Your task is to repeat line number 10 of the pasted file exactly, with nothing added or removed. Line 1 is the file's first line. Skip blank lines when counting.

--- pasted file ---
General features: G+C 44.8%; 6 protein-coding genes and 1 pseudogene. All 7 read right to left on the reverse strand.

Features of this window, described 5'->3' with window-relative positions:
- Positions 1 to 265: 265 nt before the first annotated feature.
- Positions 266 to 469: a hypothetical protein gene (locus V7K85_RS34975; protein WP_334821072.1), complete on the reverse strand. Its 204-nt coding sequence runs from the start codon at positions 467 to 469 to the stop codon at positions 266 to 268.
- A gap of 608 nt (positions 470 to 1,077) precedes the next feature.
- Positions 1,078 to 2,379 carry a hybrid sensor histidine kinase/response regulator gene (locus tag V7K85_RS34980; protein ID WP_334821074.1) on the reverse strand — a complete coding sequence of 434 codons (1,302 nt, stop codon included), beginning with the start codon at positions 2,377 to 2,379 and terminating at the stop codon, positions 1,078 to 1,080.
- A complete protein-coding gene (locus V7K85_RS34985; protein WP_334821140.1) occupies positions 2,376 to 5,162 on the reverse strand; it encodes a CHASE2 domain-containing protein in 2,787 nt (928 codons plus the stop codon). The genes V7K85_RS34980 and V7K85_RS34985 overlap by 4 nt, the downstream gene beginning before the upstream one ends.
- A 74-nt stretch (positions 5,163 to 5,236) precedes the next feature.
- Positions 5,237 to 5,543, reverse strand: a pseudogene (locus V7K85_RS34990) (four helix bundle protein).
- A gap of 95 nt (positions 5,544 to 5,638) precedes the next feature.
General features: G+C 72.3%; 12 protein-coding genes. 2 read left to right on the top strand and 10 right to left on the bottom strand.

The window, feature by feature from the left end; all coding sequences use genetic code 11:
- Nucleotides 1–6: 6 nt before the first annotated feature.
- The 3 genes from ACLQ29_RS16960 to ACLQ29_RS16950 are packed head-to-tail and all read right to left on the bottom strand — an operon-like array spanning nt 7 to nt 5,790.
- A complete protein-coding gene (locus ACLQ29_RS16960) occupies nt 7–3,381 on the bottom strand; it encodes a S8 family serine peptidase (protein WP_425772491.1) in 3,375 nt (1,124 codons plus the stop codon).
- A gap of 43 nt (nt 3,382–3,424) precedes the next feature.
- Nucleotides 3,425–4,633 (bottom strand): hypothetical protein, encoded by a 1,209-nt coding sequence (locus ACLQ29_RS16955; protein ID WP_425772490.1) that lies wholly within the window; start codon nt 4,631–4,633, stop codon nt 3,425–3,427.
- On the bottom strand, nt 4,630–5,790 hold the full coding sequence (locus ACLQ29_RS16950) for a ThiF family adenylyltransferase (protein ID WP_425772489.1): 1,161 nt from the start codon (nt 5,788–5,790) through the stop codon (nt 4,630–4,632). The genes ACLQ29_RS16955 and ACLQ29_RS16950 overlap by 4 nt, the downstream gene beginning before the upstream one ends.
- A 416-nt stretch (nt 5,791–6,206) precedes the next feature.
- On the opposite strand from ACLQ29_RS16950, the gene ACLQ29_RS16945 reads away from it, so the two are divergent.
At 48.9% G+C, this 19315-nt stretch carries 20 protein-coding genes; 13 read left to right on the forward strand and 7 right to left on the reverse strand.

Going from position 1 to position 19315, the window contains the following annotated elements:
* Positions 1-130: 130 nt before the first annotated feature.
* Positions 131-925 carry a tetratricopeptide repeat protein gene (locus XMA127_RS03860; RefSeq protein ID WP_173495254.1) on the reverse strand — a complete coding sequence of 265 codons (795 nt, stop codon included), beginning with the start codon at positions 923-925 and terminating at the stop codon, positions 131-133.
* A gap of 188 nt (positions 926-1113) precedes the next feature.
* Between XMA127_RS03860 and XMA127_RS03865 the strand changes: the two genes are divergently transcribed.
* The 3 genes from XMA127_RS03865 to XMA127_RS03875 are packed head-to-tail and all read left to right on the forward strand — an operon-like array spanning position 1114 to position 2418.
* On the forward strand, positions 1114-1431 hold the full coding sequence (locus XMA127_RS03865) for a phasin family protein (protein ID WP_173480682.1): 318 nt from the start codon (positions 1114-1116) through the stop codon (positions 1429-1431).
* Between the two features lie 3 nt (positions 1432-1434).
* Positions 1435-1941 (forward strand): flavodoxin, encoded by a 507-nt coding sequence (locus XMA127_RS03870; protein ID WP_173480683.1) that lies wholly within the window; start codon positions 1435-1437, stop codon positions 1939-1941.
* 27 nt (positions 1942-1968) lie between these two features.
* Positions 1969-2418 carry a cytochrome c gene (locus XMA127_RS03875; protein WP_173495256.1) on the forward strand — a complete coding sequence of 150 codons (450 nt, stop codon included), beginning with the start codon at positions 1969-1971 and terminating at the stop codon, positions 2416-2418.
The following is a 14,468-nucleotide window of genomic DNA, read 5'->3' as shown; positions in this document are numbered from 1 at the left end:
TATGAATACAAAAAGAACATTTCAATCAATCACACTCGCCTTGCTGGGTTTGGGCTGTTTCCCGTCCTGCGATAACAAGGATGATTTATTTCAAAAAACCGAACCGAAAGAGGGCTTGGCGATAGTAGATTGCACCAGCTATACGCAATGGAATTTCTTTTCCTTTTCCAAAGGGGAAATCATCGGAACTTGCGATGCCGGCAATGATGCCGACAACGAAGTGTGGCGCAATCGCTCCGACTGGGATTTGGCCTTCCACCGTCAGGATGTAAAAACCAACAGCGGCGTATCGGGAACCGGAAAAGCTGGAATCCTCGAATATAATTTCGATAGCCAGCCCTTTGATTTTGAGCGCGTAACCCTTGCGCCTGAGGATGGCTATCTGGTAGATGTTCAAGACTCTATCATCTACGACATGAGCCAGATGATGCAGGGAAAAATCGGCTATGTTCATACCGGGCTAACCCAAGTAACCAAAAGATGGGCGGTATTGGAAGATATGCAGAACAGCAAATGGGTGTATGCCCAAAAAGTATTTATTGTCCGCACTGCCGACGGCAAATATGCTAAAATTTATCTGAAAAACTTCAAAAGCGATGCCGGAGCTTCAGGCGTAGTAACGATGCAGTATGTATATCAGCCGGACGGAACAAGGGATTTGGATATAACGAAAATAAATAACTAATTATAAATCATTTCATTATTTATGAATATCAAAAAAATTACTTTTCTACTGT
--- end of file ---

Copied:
- A gap of 95 nt (positions 5,544 to 5,638) precedes the next feature.